Raiders say they still believe in zone blocking scheme

The Sports Xchange
The SportsXchange

The Raiders' goal of getting off to a running start in the 2012 season has hit a brick wall through two games.
Throughout training camp, coach Dennis Allen made no secret of his desire for the Raiders to be a run-first team, hiring Greg Knapp to install a West Coast style offense with play-action and bootlegs that are designed to complement a zone scheme running game.
Two games into the regular season, star running back Darren McFadden has 56 yards on 24 carries, the Raiders rank 31st in rushing -- ahead of only the Tennessee Titans -- and Carson Palmer has thrown 94 passes.
The Raiders are 0-2, and the zone running scheme is being called into question.
In the last two seasons under Hue Jackson, first as offensive coordinator and play-caller and then as head coach, the Raiders had a solid running game with McFadden gaining 1,771 yards, averaging 5.3 yards per carry and scoring 11 touchdowns in 20 games.
One of Jackson's first moves when hired as offensive coordinator and play-caller under Tom Cable was to go directly to McFadden and ask what plays he wanted to run. McFadden wanted some gap and power runs.
Those runs were added to the offense, and suddenly the Raiders were no longer a zone scheme team.
The zone scheme was installed under Lane Kiffin in 2007, with Tom Cable as the line coach and Knapp as offensive coordinator.
In his first two seasons with the Raiders, McFadden was teetering on the edge of being called a bust, gaining 943 yards and averaging 3.7 yards per attempt in 25 games.
There were mitigating circumstances in that McFadden was seldom healthy, having turf toe on both feet as a rookie and also undergoing minor knee surgery in his second season to go along with a shoulder problem.
So when Knapp returned in 2012 on Allen's staff, and the Raiders returned to a pure zone scheme, there was a lot of attention paid to how McFadden performed. He looked fine during training camp and preseason before the Raiders were stuffed in their first two regular-season games.
With 14 games to play, no one is backing off from the commitment to the zone scheme -- and that includes McFadden.
"I'm very comfortable in this scheme," McFadden said. "I just feel like we have to get going. You hit one or two runs here, a 3-yard run there, and eventually it's going to start popping."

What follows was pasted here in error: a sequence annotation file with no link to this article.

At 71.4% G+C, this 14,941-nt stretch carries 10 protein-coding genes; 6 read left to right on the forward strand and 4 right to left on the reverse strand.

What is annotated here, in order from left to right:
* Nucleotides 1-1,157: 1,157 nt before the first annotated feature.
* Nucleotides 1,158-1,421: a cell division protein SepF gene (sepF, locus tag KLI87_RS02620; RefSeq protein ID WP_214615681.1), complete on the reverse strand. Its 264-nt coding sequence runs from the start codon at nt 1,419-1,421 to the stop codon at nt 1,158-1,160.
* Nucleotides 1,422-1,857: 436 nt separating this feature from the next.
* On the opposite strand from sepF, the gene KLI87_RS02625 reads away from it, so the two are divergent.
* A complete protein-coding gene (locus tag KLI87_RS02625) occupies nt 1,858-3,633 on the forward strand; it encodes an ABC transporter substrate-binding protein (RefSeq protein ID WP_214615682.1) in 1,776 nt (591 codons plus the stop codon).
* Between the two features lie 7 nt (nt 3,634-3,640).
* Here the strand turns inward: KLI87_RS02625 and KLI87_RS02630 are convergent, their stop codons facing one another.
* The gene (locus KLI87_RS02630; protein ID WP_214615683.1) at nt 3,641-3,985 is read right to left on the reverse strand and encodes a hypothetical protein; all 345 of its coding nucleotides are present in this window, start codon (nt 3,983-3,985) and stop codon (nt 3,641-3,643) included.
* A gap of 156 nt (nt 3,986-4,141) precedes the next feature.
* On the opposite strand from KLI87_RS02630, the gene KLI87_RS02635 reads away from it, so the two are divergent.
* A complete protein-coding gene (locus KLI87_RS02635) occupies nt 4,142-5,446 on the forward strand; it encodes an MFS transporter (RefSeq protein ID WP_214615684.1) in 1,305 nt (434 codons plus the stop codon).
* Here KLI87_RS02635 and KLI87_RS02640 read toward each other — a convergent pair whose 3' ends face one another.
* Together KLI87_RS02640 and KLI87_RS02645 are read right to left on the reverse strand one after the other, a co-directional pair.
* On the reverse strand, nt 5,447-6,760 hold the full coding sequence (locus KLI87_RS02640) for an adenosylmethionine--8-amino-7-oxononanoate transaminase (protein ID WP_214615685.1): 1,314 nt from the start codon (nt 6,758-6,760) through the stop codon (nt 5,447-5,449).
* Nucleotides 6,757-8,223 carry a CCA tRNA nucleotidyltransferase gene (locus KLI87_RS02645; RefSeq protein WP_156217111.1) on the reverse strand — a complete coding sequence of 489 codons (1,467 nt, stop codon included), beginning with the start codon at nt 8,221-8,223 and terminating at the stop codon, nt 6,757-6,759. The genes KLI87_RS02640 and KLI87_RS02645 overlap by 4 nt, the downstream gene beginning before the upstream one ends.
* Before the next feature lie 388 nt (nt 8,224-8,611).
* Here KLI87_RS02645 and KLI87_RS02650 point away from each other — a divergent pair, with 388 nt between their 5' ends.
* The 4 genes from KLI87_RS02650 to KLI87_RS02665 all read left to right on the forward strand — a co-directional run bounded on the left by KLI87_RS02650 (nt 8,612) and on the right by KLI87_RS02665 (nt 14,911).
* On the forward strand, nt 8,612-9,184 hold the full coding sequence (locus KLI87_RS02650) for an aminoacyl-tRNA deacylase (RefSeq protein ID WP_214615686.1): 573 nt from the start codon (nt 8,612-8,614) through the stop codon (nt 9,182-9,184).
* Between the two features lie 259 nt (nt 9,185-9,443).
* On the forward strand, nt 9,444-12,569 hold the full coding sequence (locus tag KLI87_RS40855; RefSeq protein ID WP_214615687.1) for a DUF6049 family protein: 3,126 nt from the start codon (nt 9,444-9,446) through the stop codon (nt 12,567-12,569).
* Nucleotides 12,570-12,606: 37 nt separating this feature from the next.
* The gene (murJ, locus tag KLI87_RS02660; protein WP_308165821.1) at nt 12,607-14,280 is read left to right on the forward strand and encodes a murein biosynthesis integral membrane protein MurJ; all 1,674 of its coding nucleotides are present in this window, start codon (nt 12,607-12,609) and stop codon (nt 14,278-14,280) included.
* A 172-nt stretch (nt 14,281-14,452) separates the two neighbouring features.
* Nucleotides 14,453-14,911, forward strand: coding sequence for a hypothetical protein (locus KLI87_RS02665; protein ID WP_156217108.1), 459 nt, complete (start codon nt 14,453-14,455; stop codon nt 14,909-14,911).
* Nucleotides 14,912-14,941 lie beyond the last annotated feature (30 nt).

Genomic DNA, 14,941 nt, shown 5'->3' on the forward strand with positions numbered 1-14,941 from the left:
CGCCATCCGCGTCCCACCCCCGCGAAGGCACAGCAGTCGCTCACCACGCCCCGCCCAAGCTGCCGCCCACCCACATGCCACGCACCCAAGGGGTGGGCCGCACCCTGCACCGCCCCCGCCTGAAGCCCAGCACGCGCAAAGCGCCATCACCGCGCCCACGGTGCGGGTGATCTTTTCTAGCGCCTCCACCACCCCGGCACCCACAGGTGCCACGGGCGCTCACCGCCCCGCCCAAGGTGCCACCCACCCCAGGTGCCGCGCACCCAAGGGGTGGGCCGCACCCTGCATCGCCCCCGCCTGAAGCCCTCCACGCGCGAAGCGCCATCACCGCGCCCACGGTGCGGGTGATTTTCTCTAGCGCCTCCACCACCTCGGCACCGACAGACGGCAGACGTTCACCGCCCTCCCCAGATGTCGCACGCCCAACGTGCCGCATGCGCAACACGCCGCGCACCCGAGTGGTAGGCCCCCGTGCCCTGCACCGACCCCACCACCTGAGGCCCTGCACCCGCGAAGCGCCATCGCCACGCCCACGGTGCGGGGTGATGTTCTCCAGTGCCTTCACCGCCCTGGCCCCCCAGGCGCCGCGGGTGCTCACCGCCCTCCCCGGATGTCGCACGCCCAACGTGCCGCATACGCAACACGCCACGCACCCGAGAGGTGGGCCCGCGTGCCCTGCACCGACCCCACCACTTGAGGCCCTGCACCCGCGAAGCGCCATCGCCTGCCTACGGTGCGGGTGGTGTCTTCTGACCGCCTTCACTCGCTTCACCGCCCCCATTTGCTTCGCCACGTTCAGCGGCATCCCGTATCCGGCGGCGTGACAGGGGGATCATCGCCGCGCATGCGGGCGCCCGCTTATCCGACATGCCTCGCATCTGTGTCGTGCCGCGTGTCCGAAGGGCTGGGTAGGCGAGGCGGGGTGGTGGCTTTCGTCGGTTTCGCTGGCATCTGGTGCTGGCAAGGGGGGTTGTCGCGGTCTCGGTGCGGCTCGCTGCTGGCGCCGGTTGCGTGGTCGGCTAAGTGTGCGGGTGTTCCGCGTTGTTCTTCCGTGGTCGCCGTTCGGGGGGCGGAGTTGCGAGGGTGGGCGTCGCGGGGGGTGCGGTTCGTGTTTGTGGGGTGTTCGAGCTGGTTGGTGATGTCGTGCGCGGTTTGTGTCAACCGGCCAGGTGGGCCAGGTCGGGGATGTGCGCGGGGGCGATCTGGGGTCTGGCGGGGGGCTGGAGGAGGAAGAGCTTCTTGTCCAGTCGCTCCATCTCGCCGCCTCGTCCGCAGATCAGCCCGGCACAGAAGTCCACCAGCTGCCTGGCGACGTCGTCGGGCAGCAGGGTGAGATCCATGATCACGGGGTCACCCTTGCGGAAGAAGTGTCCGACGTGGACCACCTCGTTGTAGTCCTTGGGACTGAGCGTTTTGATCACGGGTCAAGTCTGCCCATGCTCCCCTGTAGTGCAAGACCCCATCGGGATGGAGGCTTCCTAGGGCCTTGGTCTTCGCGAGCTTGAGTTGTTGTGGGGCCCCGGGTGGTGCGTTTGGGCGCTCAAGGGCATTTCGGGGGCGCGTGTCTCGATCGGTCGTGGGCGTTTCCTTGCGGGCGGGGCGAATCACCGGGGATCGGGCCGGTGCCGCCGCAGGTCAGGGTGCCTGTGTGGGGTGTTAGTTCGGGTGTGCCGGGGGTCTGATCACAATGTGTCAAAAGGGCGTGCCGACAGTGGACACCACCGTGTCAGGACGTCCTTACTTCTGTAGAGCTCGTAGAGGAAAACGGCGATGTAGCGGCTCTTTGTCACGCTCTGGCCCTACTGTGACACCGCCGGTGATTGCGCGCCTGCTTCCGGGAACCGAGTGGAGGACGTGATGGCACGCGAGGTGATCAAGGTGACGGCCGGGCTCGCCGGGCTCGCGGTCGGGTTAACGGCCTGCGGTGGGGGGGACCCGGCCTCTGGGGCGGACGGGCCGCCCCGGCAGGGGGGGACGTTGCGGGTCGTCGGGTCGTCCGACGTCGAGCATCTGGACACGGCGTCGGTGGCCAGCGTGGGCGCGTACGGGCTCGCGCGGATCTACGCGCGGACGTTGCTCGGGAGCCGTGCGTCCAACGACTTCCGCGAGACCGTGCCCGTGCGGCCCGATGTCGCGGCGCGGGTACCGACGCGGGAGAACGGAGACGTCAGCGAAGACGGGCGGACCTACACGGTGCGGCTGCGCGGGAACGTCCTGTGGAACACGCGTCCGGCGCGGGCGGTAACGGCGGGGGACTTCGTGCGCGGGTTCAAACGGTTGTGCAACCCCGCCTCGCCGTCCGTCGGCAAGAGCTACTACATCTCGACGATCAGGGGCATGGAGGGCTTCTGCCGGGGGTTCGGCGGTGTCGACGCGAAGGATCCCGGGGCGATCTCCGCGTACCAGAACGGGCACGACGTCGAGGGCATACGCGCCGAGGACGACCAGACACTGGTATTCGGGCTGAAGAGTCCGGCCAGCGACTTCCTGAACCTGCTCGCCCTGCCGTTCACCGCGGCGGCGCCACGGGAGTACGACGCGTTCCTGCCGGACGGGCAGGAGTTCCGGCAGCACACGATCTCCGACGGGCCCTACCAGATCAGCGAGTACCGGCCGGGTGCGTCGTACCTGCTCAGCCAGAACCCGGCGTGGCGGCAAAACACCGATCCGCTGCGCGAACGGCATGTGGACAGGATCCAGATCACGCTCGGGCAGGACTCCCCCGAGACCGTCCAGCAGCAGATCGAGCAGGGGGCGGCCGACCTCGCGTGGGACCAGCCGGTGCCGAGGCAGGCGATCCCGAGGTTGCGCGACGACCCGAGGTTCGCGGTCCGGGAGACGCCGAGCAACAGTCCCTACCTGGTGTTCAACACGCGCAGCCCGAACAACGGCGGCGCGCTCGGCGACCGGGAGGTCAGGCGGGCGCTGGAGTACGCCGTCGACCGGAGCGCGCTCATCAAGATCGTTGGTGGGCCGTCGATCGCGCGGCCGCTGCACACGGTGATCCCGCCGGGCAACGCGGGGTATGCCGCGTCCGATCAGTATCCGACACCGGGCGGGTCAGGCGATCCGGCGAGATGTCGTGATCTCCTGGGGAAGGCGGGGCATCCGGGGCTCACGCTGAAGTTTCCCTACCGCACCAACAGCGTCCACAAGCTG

Palmer said mastering the scheme takes time.
"You don't just install a bunch of plays and get really good at cut blocking and give him those cutback lanes," Palmer said. "It's something that we have to continue to work at, and we will. He's 100 percent the right guy for this system."
Allen has the belief of his convictions gained from working on the other side of the ball that the offense as a whole -- led by the zone running scheme -- is the right one for the Raiders.
"I believe it's a matter of time for us to get going," Allen said. "Part of the decision was I've seen this system of offense work and be very successful. I believe in this.
"As a defensive coach I spend a lot of time defending different offenses and I believe this is one of the more difficult offenses to defend. Obviously we have to execute it better because we're not getting the results in the running game that we're looking for."
The problem against Miami was that defensive tackles Randy Starks and Paul Soliai had their way with the middle of the Raiders line in left guard Cooper Carlisle, center Stefen Wisniewski and right guard Mike Brisiel.
Wisniewski was making his first start since the Raiders' first preseason game against Dallas after rehabbing a calf injury, and only his second start at the position after playing 15 of 16 games at left guard a year ago.
There was another in-game adjustment when starting right tackle Khalif Barnes exited with a groin injury late in the first half and was replaced by Willie Smith, a final-cut victim in Washington who was a waiver signing the day after the final cutdown for the Raiders.
"It's hurt our ability to get a cohesive group together where they can work together and understand the different calls and how everybody is going to fit up against certain fronts and stunts," Allen said. "It takes some time to get used to that and working together."
Said Wisniewski: "It's a block here, a block there. When you're in a zone scheme you've got to get every hat on a hat and a little bit of penetration, too. We're close. We're a block away from getting some big runs."

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